Native American food truck in Michigan serves unique cuisine

Robin Menefee, co-founder of the Anishnabe Meejim food truck, poses for a photo in Lansing Sept. 14. (Kristan Obeng/Lansing State Journal via AP)

Lansing State Journal
AP Member Exchange
LANSING — The multicolored ears of corn often seen hanging on doors in the fall have a tastier use.
Eva Menefee and her husband, Robin, use the colorful corn to make colorful corn soup, which they serve on a food truck called Anishnabe Meejim.
“I make the traditional soup,” Robin, who belongs to the Grand Traverse Band of Ottawa and Chippewa Indians, told the Lansing State Journal. “I take the kernels off the husk and make it soft and edible to eat.”
There aren’t that many places in Michigan that serve Native American food, such as wild rice soup and Indian fry bread.
“We don’t have (Native American) restaurants,” says Robin.
But he and his wife run a Native American food truck, and they have been bringing Native dishes — and Native culture — to events across Michigan for 35 years.
Anishnabe means “People of the Three Fires,” that is — the Ottawa, the Chippewa and the Potawatomi, the three major tribes in Michigan. Meejim means “the things you eat.”
“Many coming to festivals don’t know about Native American food. They may not want to go outside of their (taste) palates,” says Robin.
One popular Native American creation is Indian fry bread. The Menefees use it in a dishes such as Blanket Dogs, which are “similar to corndogs but better,” Eva explains.
It’s also what makes their Indian Tacos different from other tacos. Robin, who often preps and cooks, wraps up traditional taco fixings into fry bread.
Robin is also proud of his wild rice soup, a cultural favorite that includes root vegetables and spices.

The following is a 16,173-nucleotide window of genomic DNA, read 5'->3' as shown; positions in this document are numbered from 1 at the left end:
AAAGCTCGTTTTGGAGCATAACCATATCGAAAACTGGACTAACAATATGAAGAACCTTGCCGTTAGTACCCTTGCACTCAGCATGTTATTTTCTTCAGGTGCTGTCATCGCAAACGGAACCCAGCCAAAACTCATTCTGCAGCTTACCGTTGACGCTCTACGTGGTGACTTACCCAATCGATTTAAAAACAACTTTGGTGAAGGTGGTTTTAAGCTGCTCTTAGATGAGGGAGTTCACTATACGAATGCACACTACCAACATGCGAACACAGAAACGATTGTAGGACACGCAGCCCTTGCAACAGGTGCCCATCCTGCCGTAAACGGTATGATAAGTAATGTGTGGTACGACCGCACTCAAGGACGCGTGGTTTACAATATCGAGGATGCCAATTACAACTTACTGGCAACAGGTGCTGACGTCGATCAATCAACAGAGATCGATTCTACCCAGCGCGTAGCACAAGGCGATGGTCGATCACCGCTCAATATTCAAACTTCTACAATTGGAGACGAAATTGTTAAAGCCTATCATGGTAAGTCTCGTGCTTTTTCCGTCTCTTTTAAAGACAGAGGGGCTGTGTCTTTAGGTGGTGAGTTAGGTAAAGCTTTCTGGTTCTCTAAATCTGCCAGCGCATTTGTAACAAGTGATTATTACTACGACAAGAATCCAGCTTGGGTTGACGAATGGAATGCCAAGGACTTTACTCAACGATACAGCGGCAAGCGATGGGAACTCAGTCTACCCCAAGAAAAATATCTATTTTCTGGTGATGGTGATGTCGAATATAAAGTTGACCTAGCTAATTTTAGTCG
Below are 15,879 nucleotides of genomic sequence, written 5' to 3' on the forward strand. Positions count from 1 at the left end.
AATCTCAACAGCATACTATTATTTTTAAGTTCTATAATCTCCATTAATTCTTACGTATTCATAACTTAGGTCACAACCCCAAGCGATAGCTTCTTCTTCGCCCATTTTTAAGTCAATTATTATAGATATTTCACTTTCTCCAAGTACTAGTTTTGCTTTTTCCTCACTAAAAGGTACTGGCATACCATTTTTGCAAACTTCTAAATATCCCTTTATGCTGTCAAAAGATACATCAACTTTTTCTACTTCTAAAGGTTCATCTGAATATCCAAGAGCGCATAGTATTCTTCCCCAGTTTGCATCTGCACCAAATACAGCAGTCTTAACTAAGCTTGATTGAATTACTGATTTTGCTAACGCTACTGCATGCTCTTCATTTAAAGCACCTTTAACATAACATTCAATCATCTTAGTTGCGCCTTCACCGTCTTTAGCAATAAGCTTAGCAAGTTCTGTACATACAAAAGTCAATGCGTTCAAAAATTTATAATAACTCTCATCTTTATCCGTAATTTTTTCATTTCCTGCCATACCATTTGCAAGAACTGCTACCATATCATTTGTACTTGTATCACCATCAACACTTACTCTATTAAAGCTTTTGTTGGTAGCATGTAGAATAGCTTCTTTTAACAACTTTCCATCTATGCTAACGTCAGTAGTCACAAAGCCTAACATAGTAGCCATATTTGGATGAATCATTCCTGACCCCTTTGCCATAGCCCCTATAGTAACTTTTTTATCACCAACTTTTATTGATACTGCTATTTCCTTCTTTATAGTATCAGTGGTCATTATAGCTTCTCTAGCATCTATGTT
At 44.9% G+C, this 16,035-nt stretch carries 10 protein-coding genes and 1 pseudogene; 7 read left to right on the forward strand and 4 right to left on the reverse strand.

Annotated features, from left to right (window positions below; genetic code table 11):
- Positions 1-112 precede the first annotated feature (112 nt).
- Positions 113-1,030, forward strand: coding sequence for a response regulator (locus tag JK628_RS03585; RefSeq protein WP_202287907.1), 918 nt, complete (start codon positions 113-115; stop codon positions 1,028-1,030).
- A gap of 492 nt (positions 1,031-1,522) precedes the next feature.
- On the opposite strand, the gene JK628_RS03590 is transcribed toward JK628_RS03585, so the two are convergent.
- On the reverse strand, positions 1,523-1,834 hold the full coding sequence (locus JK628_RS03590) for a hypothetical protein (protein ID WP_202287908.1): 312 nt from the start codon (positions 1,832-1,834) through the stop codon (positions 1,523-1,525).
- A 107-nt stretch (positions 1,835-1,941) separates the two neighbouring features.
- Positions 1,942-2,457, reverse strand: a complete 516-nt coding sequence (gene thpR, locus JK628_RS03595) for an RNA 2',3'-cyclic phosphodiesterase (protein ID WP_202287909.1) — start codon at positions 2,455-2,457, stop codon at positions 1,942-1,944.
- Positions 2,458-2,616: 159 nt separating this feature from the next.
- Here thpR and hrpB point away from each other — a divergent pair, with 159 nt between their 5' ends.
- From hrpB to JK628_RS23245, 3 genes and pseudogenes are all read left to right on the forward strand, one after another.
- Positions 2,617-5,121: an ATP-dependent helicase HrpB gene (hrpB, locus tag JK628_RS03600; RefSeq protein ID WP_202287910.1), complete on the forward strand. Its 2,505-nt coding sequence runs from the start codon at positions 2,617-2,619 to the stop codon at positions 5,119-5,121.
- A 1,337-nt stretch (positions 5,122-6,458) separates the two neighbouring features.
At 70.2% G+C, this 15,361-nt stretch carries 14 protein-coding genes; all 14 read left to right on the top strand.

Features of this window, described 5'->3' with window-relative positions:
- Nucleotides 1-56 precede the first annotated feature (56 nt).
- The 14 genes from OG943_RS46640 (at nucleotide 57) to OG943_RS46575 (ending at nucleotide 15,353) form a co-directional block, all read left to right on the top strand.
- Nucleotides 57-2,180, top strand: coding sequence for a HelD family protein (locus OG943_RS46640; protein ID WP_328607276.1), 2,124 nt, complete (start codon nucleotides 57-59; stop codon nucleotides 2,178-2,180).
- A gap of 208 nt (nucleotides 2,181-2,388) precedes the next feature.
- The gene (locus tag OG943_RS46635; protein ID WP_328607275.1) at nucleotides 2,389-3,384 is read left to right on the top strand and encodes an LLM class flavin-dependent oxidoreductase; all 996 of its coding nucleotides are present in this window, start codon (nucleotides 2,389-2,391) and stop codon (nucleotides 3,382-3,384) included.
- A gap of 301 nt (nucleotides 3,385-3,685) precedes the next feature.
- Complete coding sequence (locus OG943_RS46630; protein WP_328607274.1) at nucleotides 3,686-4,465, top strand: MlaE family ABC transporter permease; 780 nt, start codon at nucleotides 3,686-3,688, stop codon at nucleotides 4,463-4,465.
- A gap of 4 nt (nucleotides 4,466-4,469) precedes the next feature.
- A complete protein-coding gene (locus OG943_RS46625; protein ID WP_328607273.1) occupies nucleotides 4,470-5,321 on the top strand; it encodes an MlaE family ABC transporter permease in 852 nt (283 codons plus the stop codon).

In addition to being well-loved by Native Americans in the Midwest, wild rice also has historical significance to these tribes.
Each time someone orders and tastes wild rice soup, it reminds the Menefees of how important it is that wild rice still exists in Michigan.
Robin says early European settlers contributed to the decline of wild rice beds.
Historian Barbara Barton, the author of “Manoomin: The Story of Wild Rice in Michigan” agrees.
“There is one last large wild rice bed in the lower peninsula, Tawas Lake,” Barton explains. She added there are a few others that are smaller in the state.
After the crop started disappearing, the tribes grabbed canoes and began replanting wild rice, both Barton and Robin Menafee says.
“People with knowledge are teaching the young ones about the (planting) practice to retain the culture,” Robin explains.
The Menefees run their food truck business from May to October while maintaining their day jobs and sometimes don’t get a lot of sleep when trying to juggle their careers with their passion for the food business.
Eva, who is Oneida, is not only a professor at LCC, but she is also an academic adviser and union president.
When the Menefees’ children were younger, Robin had to step back from a position at Michigan State University to focus on the food truck, Eva says.
Robin now oversees a non-profit, the Native American Arts and Crafts Council.